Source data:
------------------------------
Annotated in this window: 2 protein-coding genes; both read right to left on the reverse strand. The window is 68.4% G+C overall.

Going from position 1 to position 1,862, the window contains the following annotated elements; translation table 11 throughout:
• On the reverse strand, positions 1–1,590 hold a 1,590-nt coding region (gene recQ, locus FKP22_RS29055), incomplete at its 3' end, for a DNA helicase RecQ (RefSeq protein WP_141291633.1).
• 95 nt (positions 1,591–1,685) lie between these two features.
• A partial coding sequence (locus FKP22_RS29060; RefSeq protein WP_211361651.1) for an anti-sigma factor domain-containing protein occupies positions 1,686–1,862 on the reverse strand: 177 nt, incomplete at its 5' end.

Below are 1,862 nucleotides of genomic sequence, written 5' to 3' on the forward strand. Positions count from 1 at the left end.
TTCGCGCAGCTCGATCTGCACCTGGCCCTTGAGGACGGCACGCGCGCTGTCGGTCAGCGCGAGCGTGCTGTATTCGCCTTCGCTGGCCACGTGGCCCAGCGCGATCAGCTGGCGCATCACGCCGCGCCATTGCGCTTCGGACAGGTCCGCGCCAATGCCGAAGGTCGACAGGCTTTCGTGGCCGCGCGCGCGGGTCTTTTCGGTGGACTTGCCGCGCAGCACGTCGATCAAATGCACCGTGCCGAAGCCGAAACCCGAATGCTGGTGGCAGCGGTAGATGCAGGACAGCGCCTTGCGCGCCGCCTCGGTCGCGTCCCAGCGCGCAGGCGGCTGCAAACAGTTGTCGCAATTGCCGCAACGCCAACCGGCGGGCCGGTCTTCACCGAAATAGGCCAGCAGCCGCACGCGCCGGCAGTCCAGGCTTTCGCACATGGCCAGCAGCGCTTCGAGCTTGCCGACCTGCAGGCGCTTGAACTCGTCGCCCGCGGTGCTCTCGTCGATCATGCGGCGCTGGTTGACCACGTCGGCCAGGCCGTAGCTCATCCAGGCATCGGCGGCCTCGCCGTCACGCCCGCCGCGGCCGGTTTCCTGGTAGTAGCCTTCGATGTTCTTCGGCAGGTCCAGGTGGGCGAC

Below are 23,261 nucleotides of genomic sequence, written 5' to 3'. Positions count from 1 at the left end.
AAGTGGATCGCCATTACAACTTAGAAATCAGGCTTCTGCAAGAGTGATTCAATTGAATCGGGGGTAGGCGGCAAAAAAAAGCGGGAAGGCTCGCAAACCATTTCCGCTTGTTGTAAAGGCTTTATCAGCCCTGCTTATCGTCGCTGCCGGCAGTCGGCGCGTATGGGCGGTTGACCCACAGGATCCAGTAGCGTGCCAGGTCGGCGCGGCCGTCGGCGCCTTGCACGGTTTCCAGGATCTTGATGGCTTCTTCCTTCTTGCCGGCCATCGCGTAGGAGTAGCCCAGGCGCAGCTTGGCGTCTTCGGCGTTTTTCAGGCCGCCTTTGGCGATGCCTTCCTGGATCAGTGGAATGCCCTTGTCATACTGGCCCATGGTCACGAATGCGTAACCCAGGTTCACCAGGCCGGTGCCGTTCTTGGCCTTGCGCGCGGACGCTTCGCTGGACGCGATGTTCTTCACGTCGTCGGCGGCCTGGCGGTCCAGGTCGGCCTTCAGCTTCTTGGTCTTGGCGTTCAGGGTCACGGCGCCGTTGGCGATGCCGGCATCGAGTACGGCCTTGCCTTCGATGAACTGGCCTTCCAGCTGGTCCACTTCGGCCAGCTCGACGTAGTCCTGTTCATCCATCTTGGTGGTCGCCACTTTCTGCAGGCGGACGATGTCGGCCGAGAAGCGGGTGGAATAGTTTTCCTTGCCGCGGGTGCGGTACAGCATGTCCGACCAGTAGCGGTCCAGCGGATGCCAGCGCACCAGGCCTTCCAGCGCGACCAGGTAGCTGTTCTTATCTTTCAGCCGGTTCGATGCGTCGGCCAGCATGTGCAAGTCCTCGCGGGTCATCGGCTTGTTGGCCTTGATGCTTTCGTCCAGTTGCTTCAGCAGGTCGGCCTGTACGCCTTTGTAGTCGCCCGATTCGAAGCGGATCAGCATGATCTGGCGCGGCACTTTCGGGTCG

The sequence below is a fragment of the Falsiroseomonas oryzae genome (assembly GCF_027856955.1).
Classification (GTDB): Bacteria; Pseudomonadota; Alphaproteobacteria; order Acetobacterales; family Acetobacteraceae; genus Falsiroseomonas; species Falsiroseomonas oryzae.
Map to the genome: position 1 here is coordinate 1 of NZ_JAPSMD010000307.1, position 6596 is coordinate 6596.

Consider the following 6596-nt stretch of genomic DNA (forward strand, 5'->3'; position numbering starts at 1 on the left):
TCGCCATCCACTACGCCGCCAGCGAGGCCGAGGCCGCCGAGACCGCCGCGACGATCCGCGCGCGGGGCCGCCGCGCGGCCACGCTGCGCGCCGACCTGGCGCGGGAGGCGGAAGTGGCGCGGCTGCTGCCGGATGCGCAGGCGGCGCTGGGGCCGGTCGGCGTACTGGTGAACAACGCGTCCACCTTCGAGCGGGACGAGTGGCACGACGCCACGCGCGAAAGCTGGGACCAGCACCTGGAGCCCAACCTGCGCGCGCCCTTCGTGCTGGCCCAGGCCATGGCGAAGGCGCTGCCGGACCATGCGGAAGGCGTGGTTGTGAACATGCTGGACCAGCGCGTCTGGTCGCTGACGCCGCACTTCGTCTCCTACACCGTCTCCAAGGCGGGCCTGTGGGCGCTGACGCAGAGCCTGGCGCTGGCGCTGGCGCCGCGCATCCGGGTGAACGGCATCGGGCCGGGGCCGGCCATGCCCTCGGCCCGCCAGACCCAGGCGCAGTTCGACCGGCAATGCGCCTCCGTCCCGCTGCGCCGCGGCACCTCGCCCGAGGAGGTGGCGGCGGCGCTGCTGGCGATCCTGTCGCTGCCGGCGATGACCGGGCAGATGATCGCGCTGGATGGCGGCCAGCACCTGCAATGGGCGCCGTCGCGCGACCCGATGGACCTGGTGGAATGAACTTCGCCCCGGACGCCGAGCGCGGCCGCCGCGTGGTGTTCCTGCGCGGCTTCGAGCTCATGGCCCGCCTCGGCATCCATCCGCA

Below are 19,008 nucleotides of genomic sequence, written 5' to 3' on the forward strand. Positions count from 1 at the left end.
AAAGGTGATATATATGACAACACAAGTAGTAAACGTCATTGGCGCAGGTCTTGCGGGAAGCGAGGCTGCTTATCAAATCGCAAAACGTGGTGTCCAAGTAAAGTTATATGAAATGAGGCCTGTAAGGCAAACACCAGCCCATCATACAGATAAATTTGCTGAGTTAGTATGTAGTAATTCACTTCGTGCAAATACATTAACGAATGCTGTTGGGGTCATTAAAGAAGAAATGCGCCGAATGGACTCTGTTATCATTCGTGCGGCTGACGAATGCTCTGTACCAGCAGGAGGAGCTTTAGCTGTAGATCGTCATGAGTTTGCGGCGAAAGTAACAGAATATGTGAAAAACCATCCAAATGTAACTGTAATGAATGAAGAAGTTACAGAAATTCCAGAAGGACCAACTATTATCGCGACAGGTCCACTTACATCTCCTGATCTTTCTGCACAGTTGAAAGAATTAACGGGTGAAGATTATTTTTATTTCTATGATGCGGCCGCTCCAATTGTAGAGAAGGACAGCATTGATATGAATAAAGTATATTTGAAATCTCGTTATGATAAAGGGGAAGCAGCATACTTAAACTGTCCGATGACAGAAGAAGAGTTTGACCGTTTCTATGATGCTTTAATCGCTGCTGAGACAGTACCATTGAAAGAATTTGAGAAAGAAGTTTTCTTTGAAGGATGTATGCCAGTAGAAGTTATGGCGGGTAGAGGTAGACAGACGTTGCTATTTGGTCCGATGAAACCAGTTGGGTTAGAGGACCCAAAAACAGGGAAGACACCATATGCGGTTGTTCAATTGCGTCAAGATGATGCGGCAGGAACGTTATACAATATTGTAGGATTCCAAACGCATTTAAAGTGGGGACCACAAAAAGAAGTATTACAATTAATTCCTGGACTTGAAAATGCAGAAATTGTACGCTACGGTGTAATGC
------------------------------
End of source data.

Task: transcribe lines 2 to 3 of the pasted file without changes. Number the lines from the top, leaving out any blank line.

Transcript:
Going from position 1 to position 1,862, the window contains the following annotated elements; translation table 11 throughout:
• On the reverse strand, positions 1–1,590 hold a 1,590-nt coding region (gene recQ, locus FKP22_RS29055), incomplete at its 3' end, for a DNA helicase RecQ (RefSeq protein WP_141291633.1).